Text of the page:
Having largely overcome its financial woes of the past two years,
Its first step in this direction will be to develop the dormant Gross Rosebel gold project in Suriname. Cambior now owns the entire project, having purchased the 50% stake held by
Tentatively slated to begin in 2005, production from Gross Rosebel will serve as a partial replacement for output from Cambior’s aging Omai gold mine in neighbouring Guyana.
Gross Rosebel is 80 km south of Suriname’s capital, Paramaribo, and is accessible by plane, or by road from the city. The reserve base, calculated in a 1997 feasibility study, stands at 25.2 million tonnes grading 1.7 grams gold per tonne (or 1.3 million contained ounces gold). The figure is based on a gold price of US$300 per oz., which Campbell deems economically necessary (at US$275 per oz., reserves decline by 10%).
Reserves are based on 1,045 core holes totalling 108,000 metres, 5,054 auger holes totalling 35,000 metres and 45 km of trenches.
Cambior and Golden Star spent a combined total of US$33 million exploring the property, defining reserves in the North Block, which contains the Pay Caro, East Pay Caro and Koolhoven deposits, and in the South Block, which contains the Mayo, Royal Hill and Rosebel deposits.
All these deposits occur along the limbs of greenstone units that have been folded to form a broad, east-trending syncline that plunges to the west. Gold mineralization occurs mostly in free form in quartz and quartz-carbonate veins that are restricted to lithological contacts, fold closures and near-vertical shear corridors.
In the 1997 study, the partners considered building an Omai-scale operation that would have carried a hefty price tag of US$175 million. As gold prices waned during the late 1990s, another study was carried out, to determine the deposit’s amenability to smaller-scale heap leaching, which would exploit only near-surface mineralization. However, the clay content proved too high for profitable heap leaching.
Cambior went back to the drawing board and, in a prefeasibility study completed in September 2000, came up with the idea of building a mill and a carbon-in-leach facility that would only process weathered and transitional material that extends to depths of 75 metres in the South zone and 30 metres in the North.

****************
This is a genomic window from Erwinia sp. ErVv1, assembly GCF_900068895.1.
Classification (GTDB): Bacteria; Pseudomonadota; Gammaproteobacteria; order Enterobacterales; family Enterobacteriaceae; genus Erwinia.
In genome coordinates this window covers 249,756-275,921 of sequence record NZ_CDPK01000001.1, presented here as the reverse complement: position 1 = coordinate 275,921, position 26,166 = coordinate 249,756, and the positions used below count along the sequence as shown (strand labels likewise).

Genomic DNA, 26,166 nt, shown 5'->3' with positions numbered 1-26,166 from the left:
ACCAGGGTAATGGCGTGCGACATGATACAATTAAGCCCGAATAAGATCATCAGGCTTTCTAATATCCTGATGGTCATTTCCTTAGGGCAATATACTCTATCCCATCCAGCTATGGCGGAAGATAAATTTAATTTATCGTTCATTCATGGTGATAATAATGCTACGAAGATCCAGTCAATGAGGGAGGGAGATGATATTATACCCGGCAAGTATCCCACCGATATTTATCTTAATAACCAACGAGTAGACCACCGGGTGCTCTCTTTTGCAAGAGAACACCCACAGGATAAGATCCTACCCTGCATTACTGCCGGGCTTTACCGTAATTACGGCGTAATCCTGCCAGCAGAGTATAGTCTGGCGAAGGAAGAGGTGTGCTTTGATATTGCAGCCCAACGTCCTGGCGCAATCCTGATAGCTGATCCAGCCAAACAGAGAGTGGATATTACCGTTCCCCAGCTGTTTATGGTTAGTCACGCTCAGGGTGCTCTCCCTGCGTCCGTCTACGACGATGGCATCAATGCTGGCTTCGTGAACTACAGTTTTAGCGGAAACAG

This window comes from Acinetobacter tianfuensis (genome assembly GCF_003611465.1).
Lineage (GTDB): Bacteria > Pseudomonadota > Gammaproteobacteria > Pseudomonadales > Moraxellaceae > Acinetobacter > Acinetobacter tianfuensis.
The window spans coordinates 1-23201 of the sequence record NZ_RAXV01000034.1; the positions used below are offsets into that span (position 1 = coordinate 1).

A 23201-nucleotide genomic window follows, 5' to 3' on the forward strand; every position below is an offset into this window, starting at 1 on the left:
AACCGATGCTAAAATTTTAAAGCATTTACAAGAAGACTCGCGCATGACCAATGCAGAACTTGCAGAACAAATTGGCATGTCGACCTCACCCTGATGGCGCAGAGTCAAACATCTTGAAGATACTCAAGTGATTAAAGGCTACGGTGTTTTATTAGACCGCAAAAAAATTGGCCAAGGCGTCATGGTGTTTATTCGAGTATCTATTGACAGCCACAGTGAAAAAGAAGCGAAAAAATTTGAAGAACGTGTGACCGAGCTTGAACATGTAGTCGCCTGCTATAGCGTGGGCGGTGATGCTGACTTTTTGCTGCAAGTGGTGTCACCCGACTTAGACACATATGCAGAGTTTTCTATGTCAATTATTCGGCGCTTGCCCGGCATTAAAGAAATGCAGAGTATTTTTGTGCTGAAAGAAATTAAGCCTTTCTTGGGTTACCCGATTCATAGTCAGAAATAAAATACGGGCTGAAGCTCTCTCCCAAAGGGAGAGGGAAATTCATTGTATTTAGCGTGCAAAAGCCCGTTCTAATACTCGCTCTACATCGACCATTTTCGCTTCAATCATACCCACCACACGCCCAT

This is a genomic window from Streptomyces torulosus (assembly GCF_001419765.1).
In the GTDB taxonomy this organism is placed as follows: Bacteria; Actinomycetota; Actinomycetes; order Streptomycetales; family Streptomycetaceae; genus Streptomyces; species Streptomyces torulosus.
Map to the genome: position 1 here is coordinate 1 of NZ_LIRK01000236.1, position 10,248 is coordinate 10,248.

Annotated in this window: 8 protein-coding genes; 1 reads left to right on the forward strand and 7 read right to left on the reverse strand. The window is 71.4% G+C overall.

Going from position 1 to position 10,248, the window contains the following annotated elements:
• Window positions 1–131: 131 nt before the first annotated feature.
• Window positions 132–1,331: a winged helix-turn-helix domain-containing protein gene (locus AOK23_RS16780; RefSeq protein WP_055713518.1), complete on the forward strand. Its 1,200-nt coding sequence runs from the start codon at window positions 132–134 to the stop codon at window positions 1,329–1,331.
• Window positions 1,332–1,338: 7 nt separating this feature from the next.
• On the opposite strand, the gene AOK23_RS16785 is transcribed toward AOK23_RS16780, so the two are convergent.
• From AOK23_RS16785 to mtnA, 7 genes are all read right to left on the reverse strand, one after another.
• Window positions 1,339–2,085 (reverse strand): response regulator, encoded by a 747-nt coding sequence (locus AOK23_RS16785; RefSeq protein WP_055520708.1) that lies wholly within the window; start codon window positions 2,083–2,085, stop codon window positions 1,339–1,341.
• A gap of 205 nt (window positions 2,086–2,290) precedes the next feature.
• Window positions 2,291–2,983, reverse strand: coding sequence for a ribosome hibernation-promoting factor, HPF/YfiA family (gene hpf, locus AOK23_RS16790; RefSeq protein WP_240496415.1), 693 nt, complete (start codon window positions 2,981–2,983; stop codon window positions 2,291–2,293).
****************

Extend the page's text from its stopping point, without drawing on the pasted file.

Under the new plan, Gross Rosebel’s average gold production over a 7-year mine life would be 170,000 oz. per year. Mining would be carried out at the daily rate of 10,000 tonnes and at a direct cost of US$168 per oz. with a gold-recovery rate of 92%.
This development option slashes the project’s capital costs to US$80 million (assuming all equipment is new) and reduces sustaining capital costs to US$20 million. It is likely the costs will be even lower since as much equipment as possible will be dismantled at Omai, shipped down the Essequibo River to Suriname, and then trucked to the Gross Rosebel site.
In Suriname, Cambior hopes to lower costs even further by tapping into cheap hydroelectric power generated at the Afobaka Dam, some 18 km from Gross Rosebel. The electrical grid in the area was built to provide for the country’s power-hungry aluminum smelting industry.
(At the remote Omai operations, by comparison, Cambior must use diesel fuel to power its mill and related facilities. Diesel alone accounts for roughly 30% of Omai’s total costs.)
Cambior intends to complete a final, US$400,000 feasibility study at Gross Rosebel by mid-2002 so that construction could possibly begin by the end of 2002. Cambior says no more exploration drilling will be necessary to complete the study.
Cambior is buying Golden Star’s stake in Gross Rosebel for cash: the junior receives US$5 million on closing and US$1 million annually on the second, third and fourth anniversaries of closing. Cambior also gets Golden Star’s 30% shareholding in Omai’s operating company, Omai Gold Mines, in exchange for assuming Golden Star’s US$900,000 debt to Omai Gold.